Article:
A few weeks ago I began a series about a dire and complicated problem in the fire service: back injuries. If you haven’t seen it yet (it’s posted on every page of this series), the video below is a good primer about the misconceptions we have about treating and preventing back pain and injuries. Each week I’m going more in depth about the 6 myths discussed in this video. (see myth #1: back injuries are rare; myth 2: you need a flexible back to avoid back injury; myth #3: you need a strong back to avoid injury; myth #4: you should bend your knees when you lift and myth #5: you should suck in in your belly to work your core. I will discuss myth #6 below the video.
Myth #6: Sit-ups/crunches give you a “six-pack”
The belief that targeted abdominal exercises results in a “six-pack” has had gazillions of people busting out sit-ups, crunches and “8-minute ab” videos since the 1970’s. Unfortunately, whether or not someone has abdominals that look like a “six-pack” is more related to their body fat percentage than their muscle mass.
See, everybody has a six-pack under their belly fat. The abdominal muscles have tendinous bands that run vertically and laterally, making six to eight small rectangles of protruding muscle. Those of you who have seen a cadaver can attest that that’s just what human abdominal muscles look like.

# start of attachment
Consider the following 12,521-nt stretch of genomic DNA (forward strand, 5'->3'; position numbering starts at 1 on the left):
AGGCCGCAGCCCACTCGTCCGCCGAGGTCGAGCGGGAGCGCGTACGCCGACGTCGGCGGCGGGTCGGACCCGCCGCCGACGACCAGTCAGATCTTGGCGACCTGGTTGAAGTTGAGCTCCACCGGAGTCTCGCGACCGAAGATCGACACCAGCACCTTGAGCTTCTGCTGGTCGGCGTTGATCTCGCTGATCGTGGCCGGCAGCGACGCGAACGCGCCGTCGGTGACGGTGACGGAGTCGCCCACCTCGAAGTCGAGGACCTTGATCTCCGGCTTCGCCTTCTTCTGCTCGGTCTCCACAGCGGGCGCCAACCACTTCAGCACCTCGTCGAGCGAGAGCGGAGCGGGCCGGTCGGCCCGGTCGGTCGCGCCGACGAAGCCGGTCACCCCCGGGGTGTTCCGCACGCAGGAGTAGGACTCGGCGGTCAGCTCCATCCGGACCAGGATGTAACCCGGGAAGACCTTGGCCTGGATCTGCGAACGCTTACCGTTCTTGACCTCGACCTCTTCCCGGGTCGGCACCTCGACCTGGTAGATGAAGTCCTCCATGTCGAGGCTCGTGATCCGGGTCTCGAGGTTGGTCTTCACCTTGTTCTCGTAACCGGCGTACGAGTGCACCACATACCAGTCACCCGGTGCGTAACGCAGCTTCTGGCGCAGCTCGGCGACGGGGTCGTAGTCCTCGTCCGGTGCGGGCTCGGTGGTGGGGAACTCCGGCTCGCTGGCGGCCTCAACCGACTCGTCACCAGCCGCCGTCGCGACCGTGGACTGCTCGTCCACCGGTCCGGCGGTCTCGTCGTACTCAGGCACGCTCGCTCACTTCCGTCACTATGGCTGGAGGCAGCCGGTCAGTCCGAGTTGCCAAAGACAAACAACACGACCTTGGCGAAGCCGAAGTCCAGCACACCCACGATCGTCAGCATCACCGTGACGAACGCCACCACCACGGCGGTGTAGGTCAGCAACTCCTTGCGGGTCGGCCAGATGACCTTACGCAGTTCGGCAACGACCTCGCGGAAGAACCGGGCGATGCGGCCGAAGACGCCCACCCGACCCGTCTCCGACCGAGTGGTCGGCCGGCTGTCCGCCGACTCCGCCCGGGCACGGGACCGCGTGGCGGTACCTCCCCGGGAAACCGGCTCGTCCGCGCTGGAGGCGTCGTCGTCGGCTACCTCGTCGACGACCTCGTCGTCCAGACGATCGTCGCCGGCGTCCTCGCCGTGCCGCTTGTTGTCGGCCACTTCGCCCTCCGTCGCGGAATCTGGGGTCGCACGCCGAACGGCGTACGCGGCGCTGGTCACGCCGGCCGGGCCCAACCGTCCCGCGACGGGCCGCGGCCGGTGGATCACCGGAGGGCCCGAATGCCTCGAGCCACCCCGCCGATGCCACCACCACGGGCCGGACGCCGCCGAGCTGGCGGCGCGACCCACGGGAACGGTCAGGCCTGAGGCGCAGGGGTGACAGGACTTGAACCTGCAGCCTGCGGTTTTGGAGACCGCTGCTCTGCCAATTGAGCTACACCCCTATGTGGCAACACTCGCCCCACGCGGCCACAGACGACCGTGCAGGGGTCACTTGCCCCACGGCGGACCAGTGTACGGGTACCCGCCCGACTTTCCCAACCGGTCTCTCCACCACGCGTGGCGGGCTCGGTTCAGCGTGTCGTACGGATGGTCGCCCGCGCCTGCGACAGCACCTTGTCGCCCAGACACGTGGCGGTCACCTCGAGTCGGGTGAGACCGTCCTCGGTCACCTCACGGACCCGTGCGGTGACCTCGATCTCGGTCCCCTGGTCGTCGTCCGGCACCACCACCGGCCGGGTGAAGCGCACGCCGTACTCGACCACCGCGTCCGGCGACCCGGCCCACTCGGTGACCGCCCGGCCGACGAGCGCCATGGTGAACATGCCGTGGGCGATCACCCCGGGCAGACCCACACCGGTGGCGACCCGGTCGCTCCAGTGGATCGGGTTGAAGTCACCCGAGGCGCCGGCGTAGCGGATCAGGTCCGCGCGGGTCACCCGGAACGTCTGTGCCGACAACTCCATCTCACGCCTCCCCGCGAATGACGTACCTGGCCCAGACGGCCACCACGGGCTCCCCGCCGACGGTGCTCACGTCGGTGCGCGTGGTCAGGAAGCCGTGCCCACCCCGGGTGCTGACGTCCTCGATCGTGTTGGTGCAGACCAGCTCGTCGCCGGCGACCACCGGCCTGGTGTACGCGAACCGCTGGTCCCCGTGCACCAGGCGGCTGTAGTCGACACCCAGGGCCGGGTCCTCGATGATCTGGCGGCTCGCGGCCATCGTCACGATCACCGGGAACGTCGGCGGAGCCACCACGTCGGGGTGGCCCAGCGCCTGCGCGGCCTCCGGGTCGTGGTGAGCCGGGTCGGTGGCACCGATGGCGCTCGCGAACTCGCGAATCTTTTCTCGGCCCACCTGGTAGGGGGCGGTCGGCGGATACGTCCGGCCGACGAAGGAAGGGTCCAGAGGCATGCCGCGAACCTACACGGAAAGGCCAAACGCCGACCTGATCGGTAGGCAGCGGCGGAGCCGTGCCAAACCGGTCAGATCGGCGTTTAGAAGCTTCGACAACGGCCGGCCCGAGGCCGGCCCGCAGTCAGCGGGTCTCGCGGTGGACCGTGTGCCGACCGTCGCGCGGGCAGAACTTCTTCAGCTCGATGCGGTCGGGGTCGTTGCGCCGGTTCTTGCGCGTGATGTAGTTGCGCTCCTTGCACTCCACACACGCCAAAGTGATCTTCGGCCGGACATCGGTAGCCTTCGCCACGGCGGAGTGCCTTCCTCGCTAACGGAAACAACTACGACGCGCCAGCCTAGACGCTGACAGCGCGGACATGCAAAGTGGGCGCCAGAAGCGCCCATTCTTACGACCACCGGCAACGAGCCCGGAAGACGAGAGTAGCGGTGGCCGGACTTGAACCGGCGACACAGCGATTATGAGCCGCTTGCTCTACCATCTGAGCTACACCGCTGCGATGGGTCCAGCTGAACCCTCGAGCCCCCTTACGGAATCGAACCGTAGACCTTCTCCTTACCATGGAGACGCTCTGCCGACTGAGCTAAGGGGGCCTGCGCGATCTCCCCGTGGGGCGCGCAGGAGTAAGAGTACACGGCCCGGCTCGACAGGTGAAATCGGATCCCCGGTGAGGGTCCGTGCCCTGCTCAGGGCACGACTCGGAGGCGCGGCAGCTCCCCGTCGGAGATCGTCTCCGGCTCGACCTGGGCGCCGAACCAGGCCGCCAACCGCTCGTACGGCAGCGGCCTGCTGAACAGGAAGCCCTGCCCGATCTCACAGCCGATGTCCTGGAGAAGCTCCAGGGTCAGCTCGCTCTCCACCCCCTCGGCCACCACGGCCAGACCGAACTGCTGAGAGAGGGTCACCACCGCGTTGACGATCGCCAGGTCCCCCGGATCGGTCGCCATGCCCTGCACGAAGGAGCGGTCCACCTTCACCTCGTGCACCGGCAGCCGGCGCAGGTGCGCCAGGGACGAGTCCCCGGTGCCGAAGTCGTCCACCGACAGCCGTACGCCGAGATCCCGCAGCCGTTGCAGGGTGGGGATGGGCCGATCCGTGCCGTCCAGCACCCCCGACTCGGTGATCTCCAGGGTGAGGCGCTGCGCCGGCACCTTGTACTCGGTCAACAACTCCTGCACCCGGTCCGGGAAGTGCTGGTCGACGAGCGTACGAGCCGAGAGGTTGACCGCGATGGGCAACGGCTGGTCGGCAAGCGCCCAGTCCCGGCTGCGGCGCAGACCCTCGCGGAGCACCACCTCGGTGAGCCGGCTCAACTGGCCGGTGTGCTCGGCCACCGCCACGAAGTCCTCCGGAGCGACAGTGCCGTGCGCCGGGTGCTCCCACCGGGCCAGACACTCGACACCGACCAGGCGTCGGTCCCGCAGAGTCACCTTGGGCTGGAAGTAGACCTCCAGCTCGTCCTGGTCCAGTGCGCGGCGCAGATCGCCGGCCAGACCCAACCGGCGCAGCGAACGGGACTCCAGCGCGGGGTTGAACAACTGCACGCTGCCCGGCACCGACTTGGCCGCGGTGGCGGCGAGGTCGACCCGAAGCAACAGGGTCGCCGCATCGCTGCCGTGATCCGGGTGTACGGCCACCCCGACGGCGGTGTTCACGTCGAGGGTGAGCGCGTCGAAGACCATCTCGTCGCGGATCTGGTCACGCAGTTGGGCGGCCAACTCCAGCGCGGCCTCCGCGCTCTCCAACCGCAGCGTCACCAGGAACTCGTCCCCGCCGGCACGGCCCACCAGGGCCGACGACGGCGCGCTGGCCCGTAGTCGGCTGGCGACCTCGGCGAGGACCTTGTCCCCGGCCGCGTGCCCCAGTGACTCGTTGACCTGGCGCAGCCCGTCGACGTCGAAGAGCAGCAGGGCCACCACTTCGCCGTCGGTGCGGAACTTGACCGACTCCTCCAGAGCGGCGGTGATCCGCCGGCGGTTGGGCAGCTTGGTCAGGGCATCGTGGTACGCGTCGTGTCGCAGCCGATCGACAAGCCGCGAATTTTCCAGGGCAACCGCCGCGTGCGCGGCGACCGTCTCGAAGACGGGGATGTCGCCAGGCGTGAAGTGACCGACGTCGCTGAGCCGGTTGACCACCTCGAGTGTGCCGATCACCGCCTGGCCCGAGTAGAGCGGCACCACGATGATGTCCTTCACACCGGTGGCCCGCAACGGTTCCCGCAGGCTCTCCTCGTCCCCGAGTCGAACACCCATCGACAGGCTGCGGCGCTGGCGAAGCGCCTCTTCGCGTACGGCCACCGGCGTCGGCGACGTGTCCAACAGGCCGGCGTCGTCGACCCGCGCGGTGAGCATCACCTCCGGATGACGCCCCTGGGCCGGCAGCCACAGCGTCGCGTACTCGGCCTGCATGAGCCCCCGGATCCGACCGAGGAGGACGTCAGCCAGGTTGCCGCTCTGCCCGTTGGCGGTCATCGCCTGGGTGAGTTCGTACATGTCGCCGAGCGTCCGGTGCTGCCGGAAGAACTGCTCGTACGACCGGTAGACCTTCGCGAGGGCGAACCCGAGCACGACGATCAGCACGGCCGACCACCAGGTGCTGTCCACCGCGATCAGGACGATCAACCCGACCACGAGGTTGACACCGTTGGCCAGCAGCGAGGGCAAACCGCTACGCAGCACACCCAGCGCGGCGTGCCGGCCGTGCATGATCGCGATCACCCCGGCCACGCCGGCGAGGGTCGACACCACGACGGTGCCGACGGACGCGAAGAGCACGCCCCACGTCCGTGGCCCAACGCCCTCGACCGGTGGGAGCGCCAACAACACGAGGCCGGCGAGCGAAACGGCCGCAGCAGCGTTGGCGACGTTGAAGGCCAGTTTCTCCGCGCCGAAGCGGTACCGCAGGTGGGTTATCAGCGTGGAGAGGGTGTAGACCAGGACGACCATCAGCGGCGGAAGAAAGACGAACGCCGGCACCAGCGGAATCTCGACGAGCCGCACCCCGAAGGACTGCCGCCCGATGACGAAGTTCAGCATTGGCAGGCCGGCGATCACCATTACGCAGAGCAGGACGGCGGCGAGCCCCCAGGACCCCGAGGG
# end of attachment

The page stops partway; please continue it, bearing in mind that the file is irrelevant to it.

In order for someone’s abdominal muscles to be visible, there can’t be any fat on top of them. Of course working the abdominal muscles will make them a bit larger and more visible, like any muscle, but they certainly don’t continue to grow in size like other muscle groups – biceps, quadriceps, etc.
Furthermore, people who believe that focusing on abdominal exercises will remove fat from this area are misinformed. Ultimately, you can’t “spot reduce” for areas you don’t like. You can only do your part to burn calories; your hormones decide which fat stores to break down first and last.
Now don’t get me wrong; I’m not saying don’t work the core. Firefighters especially need to have a strong core. Yet, believing in this myth can be harmful for firefighters. Here’s why:
You may recall in some of my prior posts I explain that firefighters should avoid exercises that involve extreme flexion of the spine (think of your low back bending into a “C” in the forward direction). Scientific research has shown us that this motion, while it may not hurt at the time, places a great deal of stress on the vertebrae. Over time, that stress builds up and the spine is no longer tolerant of high forces, which results in chronic pain and/or injury. So while sit-ups improve abdominal strength, they tend to decrease spine strength at the same time (because sit-ups promote spinal flexion).
Crunches may be OK since they involve a little less flexion, but there are lots of better exercises out there that challenge all your core muscles while keeping your spine in a neutral position. Click here to view the single best core exercise for firefighters and stay tuned for the next few articles in this series where I’ll be explaining the exercises that firefighters should do, plus exercises you should avoid, in order to have a healthy back.
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